I have a question concerning the reflexive use of verbs. While I do understand that there's no such thing as "reflexive verbs", only verbs that may or may not be used reflexively depending on context, I can't help but wonder whether there exists a comprehensive list of German verbs that are exclusively used reflexively. I was told that verbs of grooming are of mandatory reflexive type but I've seen use-cases which suggest otherwise. Thanks in advance.

  • I shall be surprised if there is a single verb concerning grooming which can be used only reflexively. Anything I can do upon myself I could also do to you - even if that may be strange or uncommon and / or unwelcome. There sure are verbs which can only be used reflexively like 'sich bedanken', but that's not of the mentioned category Commented Jun 22, 2023 at 15:06
  • @Dr.Doom To keep it short: Yes, there are true reflexive verbs. Commented Jun 22, 2023 at 16:51
  • I'm pretty sure the OP is referring to this Herr Antrim video with the title "German Reflexive Verbs Don't Exist". I can see his point, and perhaps for teaching purposes the label "reflexive verb" is less than helpful, but his terminology isn't really accepted by most people.
    – RDBury
    Commented Jun 22, 2023 at 17:13
  • @planetmaker: Sei bedankt für diesen Kommentar! Or, if you prefer it classically: "Nun sei bedankt, mein lieber Schwan!" (Lohengrin, Act 1, scene 3). It is disputable, if the participle here is still a form of a verb or rather acts like an adjective, but it is non-reflexive. I haven't checked but I suppose "bedanken" could be used non-reflexively historically and when that form went out of use only the participles retained that option.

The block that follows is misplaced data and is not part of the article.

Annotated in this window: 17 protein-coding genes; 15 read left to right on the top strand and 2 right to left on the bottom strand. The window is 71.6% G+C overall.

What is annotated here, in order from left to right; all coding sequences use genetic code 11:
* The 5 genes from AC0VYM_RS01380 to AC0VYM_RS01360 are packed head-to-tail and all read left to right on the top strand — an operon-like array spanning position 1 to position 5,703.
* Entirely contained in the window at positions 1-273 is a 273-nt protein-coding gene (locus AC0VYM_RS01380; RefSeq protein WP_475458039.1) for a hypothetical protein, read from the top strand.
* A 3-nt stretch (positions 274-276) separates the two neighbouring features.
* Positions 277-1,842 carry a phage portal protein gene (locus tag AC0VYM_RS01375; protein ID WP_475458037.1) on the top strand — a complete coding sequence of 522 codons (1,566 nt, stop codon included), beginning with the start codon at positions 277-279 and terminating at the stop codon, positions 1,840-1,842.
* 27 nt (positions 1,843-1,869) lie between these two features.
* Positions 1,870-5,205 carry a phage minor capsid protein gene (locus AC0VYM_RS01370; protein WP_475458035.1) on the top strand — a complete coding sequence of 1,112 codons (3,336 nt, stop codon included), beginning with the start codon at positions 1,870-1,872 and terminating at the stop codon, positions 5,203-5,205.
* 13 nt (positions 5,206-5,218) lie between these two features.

– bakunin
    Commented Jun 23, 2023 at 7:15

1 Answer 1


Unlike in English, there are proper reflexive verbs in German, i.e. verbs that MUST be used together with a reflexive pronoun under all circumstances. In addition, there are transitive verbs that can also be used reflexively, but these types of verbs also exist in English. An example of a transitive verb that can be used reflexively is waschen (to wash):

  • transitive usage:

    Ich wasche das Auto.
    I wash the car.

  • reflexive usage:

    Ich wasche mich.
    I wash myself.

However, proper reflexive verbs are verbs that can never be used without a reflexive pronoun. In German, there are two kinds of them. One kind needs the reflexive pronoun in the accusative, the other in the dative case. And because the reflexive pronouns differ only in the first and second person singular (ich, du) in these cases, I give all the examples in second person singular. And because some of these verbs are separable, I will use the future tense so they are not separated:

Proper reflexive verbs with accusative reflexive pronoun

Du wirst dich aufregen.
You will be upset.

Du wirst dich auskennen.
You'll know your way around. You'll know your stuff.

Du wirst dich ausruhen.
You will rest.

Du wirst dich bedanken.
You will say thank you.

Du wirst dich beeilen.
You will hurry.

Du wirst dich (über etwas) beschweren.
You will complain (about something).

Du wirst dich bewerben.
You will apply.

Du wirst dich bücken.
You will bend over.

Du wirst dich (für etwas) entscheiden.
You will decide (for something).

Du wirst dich entschließen (etwas zu tun).
You will decide (to do something).

Du wirst dich (für etwas) entschuldigen.
You will apologize (for something).

Du wirst dich erholen.
You will recover.

Du wirst dich erkälten.
You will catch a cold.

Du wirst dich (nach etwas) erkundigen.
You will inquire (about something).

Du wirst dich freuen.
You will be happy.

Du wirst dich (vor etwas) fürchten.
You will be afraid (of something).

Du wirst dich (für etwas) interessieren.
You will be interested (in something).

Du wirst dich irren.
You will be wrong.